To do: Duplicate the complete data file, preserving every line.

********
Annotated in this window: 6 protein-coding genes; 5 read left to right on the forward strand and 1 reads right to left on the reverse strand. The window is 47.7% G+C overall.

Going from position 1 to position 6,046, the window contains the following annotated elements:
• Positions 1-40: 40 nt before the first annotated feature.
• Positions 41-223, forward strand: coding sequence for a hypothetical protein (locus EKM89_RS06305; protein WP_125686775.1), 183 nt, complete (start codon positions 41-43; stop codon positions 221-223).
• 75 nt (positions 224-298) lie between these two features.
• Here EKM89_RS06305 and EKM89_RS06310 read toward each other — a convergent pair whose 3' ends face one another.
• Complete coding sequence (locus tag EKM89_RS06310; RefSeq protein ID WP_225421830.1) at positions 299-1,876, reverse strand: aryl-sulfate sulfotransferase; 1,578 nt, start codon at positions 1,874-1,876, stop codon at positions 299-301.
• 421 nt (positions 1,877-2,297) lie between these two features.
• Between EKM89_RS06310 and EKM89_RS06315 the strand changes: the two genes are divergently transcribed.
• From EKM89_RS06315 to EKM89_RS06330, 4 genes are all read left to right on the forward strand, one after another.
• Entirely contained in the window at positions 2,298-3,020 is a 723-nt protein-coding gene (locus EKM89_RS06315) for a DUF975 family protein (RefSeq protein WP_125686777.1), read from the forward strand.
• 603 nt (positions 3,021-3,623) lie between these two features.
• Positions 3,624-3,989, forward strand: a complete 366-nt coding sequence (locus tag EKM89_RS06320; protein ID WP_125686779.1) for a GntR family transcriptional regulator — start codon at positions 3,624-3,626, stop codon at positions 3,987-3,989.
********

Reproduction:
Annotated in this window: 6 protein-coding genes; 5 read left to right on the forward strand and 1 reads right to left on the reverse strand. The window is 47.7% G+C overall.

Going from position 1 to position 6,046, the window contains the following annotated elements:
• Positions 1-40: 40 nt before the first annotated feature.
• Positions 41-223, forward strand: coding sequence for a hypothetical protein (locus EKM89_RS06305; protein WP_125686775.1), 183 nt, complete (start codon positions 41-43; stop codon positions 221-223).
• 75 nt (positions 224-298) lie between these two features.
• Here EKM89_RS06305 and EKM89_RS06310 read toward each other — a convergent pair whose 3' ends face one another.
• Complete coding sequence (locus tag EKM89_RS06310; RefSeq protein ID WP_225421830.1) at positions 299-1,876, reverse strand: aryl-sulfate sulfotransferase; 1,578 nt, start codon at positions 1,874-1,876, stop codon at positions 299-301.
• 421 nt (positions 1,877-2,297) lie between these two features.
• Between EKM89_RS06310 and EKM89_RS06315 the strand changes: the two genes are divergently transcribed.
• From EKM89_RS06315 to EKM89_RS06330, 4 genes are all read left to right on the forward strand, one after another.
• Entirely contained in the window at positions 2,298-3,020 is a 723-nt protein-coding gene (locus EKM89_RS06315) for a DUF975 family protein (RefSeq protein WP_125686777.1), read from the forward strand.
• 603 nt (positions 3,021-3,623) lie between these two features.
• Positions 3,624-3,989, forward strand: a complete 366-nt coding sequence (locus tag EKM89_RS06320; protein ID WP_125686779.1) for a GntR family transcriptional regulator — start codon at positions 3,624-3,626, stop codon at positions 3,987-3,989.